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Charting the Historic Significance of Hillary Rodham Clinton (April 2017): The “Hillary Doctrine,” Stateswoman, and American Foreign Policy

By Angela Fritz

The “Hillary Doctrine,” Stateswoman, and American Foreign Policy

The overarching theme within many of the books by and about Hillary Clinton is “political resiliency.” Her willingness to accept a position in President Barak Obama’s administration exemplifies her efforts to recalculate her political course, stepping into a role that propelled her to a national and international stage. The works discussing Clinton’s role as secretary of state bring to light an overview of the complexity of US foreign policy in a post-9/11 world, and offer a continuing narrative of Clinton’s leadership on human rights and global feminism. The authors of these works measure Clinton’s legacy as secretary of state not in terms of any one grand event, but through the steadfast enhancement of diplomacy and development, alongside defense, as part of an overall extension of American power.

In HRC: State Secrets and the Rebirth of Hillary Clinton, Jonathan Allen and Amie Parnes begin their analysis in 2008 with Clinton’s reluctant acceptance of the position of secretary of state after refusing the position three times. In addition to her strong advocacy of women’s rights, Clinton’s accomplishments as secretary of state include US engagement with the Asia-Pacific region, the opening of Myanmar, and NATO’s intervention in Libya. During her tenure as secretary of state, Clinton traveled 950,733 miles to 112 countries. For The Secretary: A Journey with Hillary Clinton from Beruit to the Heart of American Power, Kim Ghattas, a BBC reporter who covered the State Department as part of the press corps, traveled with Secretary Clinton over many of these miles. Ghattas draws on interviews with Clinton’s inner circle to present a personal glimpse into the diplomatic processes, illuminating discussions on Iranian sanctions and the 2010 Wikileaks scandal.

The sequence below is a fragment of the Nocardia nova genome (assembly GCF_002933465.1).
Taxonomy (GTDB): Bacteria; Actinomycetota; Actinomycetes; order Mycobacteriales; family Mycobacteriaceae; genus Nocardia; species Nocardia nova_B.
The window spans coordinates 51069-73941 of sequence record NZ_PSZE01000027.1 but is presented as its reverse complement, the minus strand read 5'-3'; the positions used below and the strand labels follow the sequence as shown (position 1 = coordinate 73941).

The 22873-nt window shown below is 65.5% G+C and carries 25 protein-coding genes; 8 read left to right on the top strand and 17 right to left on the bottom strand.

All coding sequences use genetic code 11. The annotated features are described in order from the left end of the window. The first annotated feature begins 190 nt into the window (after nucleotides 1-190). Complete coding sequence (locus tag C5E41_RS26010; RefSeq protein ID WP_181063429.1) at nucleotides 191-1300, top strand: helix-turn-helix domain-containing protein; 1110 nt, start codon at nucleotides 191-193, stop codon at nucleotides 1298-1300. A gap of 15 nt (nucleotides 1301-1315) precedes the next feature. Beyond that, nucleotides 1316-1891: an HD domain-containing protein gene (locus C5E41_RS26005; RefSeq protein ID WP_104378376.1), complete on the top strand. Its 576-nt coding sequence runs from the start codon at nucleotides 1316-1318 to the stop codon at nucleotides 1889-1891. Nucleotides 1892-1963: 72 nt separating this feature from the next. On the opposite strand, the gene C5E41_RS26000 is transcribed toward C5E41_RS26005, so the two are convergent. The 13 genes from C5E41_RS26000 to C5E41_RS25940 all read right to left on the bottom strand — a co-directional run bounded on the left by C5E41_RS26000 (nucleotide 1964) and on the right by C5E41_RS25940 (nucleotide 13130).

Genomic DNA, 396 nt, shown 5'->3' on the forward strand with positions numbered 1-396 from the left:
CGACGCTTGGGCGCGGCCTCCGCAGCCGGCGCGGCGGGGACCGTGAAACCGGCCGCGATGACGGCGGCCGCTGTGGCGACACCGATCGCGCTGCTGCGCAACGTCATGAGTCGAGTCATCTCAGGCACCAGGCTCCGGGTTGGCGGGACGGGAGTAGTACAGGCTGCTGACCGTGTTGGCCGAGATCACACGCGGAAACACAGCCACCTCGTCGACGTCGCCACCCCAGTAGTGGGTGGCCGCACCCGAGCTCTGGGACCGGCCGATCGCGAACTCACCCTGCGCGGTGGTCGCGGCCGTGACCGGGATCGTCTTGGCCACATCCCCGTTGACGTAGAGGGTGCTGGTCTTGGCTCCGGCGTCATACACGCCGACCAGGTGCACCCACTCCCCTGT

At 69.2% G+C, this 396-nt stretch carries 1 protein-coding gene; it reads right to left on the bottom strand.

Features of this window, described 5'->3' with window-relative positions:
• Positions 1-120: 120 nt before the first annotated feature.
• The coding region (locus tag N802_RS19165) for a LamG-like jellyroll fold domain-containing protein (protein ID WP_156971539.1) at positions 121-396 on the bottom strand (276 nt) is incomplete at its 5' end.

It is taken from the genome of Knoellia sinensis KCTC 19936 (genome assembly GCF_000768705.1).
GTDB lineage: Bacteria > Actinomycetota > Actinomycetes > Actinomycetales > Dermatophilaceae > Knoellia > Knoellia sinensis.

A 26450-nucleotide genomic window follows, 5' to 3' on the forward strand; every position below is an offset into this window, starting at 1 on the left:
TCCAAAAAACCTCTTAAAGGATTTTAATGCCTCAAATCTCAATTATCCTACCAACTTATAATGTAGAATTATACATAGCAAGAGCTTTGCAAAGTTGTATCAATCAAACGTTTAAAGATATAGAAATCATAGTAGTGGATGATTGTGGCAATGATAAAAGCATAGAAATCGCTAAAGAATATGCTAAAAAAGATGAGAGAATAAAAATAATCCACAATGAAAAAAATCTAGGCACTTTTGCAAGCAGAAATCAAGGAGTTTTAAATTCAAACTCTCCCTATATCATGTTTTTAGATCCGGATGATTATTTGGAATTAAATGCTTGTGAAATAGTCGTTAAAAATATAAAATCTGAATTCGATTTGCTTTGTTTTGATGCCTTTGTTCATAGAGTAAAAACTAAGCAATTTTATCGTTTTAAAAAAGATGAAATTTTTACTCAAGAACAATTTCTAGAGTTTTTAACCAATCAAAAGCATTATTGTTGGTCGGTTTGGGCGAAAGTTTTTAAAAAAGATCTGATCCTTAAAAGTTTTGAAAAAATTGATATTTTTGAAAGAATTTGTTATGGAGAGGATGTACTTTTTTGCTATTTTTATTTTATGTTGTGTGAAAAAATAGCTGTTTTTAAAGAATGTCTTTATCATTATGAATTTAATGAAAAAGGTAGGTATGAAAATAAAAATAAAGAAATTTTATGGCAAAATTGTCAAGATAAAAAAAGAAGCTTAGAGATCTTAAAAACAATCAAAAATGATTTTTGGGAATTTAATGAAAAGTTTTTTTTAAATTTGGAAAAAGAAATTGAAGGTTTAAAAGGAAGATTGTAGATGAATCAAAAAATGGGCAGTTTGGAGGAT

No other First Lady since Eleanor Roosevelt has spoken out on human rights more than Hillary Clinton. It is not surprising, then, that a bibliography of Hillary Clinton would detail her advocacy for women’s rights across the globe. For future scholars, her speeches and writings as First Lady on this topic will be held in special regard. From her high profile participation in the Beijing UN Conference in 1995, where she declared that “Women’s Rights are Human Rights” to her overseas tours promoting initiatives on women’s education, health care, literacy, and economic opportunity, Clinton has been committed to women’s empowerment. Clinton’s role as secretary of state gave her expanded resources to reaffirm her commitment to global feminism.

Although Secretary Madeline Albright and Secretary Condoleezza Rice had supported expanding women’s economic and educational rights, Clinton was the first US secretary of state to declare that “the subjugation of women” was a direct threat to the national security of the US. This declaration has become known as “The Hillary Doctrine,” which was formally incorporated into the Quadrennial Diplomacy and Development Review of US foreign policy in 2010. Under the leadership of Clinton, the US committed itself to the proposition that the empowerment of women and girls is a stabilizing force for peace in the world and should be a cornerstone of American foreign policy. In The Hillary Doctrine: Sex and American Foreign Policy, Valerie Hudson and Patricia Leidl analyze the challenges and controversy that this commitment engendered while Clinton was secretary of state; they also discuss how the doctrine affected both the US and other nations. Dinesh Sharma notes that Hillary Clinton’s reoccurring message during her tenure as secretary of state was reminding leaders that the security of women and the security of the state were inextricably linked. In The Global Hillary: Women’s Political Leadership in Cultural Contexts, Sharma presents a collection of essays by leaders in the field of political science and history to place Clinton as a nexus for political development, democracy, and “national security feminism.”

An overview of Clinton’s years of as secretary of state would not be complete without focusing on the special alliance and strong relationship between Clinton, Secretary of Defense Robert Gates, CIA Director Leon Panetta, and President Obama. Gates’s Duty: Memoirs of a Secretary at War and Panetta’s Worthy Fights: A Memoir of Leadership in War and Peace are essential readings in understanding this relationship. In Alter Egos: Hillary Clinton, Barak Obama, and the Twilight Struggle over American Power, Mark Landler addresses the balance between diplomacy (soft power) and military force (hard power) by comparing and contrasting the leadership approaches of President Obama and Secretary Clinton. Landler reveals a compelling analysis of the relationship between the two, arguing that the use of military power and soft diplomacy is grounded in Clinton’s and Obama’s life experiences, which inform two distinct worldviews.